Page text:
92 South River Street 570-408-4350 (T) 570-408-5096 (F) Email
The mansion-style Catlin Hall Residence Hall
is a coed living environment for 1st year students. The capacity of this building is 22 beds with a support staff of one RA. Singles, doubles and triples are offered as housing options. The students who were selected to participate in the Leadership Living Learning Community reside here!
Catlin hall became our third north-end residence hall when it was acquired by Wilkes in 1957. It was named in honor of George Catlin, who is known as the first American painter to create portraits of Native Americans.
This home features an extra-large lounge, so there is plenty of room for one group to study while another group watches television or socializes. Outside, Catlin has a great stone patio -- perfect for relaxing!
still in use...original front door and silver doorknob
listed on...National Register of Historic Places
If you were at Wilkes before 1957...
Catlin Hall still belonged to the Reynolds family. It was built in 1843, as the residence of Elijah W. Reynolds, a merchant. The building was purchased by Elijah's brother William in the late 1850s. Like his brother, William Reynolds was a merchant. He also served in the Pennsylvania House of Representatives and as a Luzerne County judge.
The home was passed through the hands of other members of the Reynolds family until Mrs. Dorrance Reynolds, a descendent of the original owner, donated it to Wilkes.
As we mentioned earlier,
Wilkes named the former Reynolds' home in honor of George Catlin (1796-1872), who was a lawyer in Luzerne County for four years before he committed his life to painting. He traveled the United States and visited 50 Native American tribes over the span of eight years, creating more than 500 oil paintings that depicted Native American life. The paintings have been featured in the Louvre, the Smithsonian and in other museums around the world.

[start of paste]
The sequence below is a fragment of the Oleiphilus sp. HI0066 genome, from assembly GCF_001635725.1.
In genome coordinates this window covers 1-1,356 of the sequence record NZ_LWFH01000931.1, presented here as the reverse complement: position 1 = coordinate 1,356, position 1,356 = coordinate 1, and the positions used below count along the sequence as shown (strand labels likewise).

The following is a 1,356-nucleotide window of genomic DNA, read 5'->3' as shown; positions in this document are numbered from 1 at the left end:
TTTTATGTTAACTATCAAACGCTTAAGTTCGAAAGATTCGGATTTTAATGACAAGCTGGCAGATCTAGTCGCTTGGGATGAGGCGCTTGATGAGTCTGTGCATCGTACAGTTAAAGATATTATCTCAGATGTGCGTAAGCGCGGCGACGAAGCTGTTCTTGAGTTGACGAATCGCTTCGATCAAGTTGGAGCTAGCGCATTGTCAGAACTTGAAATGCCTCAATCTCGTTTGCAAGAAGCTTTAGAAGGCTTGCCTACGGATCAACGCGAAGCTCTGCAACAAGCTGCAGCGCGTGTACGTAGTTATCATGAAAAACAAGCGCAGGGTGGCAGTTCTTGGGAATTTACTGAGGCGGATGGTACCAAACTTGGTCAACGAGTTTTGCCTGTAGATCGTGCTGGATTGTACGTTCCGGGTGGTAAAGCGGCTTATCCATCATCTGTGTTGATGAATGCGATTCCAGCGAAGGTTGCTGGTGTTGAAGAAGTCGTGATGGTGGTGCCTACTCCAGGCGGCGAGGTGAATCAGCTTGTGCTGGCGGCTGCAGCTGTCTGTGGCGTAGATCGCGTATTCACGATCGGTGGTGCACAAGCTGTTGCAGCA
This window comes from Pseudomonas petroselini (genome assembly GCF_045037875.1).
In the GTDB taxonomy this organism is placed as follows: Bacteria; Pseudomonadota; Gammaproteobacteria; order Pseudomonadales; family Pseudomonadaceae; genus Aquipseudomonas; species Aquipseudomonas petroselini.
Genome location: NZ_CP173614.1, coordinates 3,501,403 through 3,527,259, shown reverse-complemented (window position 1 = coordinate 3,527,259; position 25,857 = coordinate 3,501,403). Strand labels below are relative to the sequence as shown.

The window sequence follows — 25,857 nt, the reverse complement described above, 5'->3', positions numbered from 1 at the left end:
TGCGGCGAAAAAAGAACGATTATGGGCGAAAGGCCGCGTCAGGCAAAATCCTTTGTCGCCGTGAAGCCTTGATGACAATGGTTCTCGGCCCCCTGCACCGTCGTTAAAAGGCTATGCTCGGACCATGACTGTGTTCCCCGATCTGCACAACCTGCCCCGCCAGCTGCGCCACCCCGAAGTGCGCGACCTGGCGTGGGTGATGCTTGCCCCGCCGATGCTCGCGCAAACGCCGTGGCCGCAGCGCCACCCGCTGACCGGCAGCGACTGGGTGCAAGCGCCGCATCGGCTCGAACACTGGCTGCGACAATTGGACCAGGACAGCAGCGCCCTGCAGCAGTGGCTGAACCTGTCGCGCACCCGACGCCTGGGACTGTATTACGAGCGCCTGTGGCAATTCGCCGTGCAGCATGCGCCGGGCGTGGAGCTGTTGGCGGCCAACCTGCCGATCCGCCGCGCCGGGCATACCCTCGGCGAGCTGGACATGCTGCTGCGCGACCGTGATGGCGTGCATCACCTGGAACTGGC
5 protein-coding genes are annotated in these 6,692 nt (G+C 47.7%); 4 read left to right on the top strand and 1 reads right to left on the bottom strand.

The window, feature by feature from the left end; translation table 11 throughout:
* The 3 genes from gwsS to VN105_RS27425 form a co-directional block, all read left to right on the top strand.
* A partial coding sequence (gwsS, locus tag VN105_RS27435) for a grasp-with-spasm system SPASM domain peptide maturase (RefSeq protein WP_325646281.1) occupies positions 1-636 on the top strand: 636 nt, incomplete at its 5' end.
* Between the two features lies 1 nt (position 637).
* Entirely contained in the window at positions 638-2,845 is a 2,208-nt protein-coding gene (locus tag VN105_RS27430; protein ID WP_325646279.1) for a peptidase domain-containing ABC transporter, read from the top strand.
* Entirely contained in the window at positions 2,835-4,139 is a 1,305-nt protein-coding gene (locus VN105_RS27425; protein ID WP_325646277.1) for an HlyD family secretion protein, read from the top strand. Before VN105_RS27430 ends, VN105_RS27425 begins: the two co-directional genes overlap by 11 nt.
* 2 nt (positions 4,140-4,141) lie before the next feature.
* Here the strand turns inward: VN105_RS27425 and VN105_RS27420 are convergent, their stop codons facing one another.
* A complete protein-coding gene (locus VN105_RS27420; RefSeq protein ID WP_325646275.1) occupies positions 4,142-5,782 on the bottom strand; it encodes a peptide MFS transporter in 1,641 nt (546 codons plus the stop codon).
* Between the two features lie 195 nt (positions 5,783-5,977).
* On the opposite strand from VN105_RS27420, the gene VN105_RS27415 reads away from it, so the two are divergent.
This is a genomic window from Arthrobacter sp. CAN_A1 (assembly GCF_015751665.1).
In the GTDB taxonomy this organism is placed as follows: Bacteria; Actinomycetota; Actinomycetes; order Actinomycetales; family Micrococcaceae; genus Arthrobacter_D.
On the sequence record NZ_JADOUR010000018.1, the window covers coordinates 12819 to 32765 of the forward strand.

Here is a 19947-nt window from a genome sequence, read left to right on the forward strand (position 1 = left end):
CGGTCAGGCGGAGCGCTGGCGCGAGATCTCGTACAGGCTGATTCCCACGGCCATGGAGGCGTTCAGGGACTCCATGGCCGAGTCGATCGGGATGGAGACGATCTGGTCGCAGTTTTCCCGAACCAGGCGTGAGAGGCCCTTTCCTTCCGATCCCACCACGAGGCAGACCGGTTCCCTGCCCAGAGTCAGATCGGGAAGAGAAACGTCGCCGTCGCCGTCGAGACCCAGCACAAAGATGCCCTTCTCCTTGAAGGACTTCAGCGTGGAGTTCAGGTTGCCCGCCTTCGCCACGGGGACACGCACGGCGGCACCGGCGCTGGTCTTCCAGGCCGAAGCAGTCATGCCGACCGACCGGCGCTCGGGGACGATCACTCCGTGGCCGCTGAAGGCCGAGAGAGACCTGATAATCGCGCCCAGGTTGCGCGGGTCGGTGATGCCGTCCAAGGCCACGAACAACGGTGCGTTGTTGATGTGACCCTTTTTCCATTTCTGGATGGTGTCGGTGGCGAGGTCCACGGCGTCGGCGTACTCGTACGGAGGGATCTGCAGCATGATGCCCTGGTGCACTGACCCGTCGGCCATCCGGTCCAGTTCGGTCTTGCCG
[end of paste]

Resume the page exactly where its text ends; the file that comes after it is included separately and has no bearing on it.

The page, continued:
A historic marker that honors George Catlin can be found near the northwest corner of River and South Streets. You can learn more about Mr. Catlin and his work on the Smithsonian Institution website.
Next time you stand in front of Catlin Hall
look up. You will notice capital "R"s, and the numeral 1843 embossed on the top corners of the building, These insignias represent the Reynolds-family initial and the year the building was constructed.
The building didn't always look as it does today. In the late nineteenth century, the original architecture was altered to feature the Victorian look popular at that time. In the twentieth century, however, the façade of the building was returned to its original classical appearance, which included the reappearance of its original front door, still used today.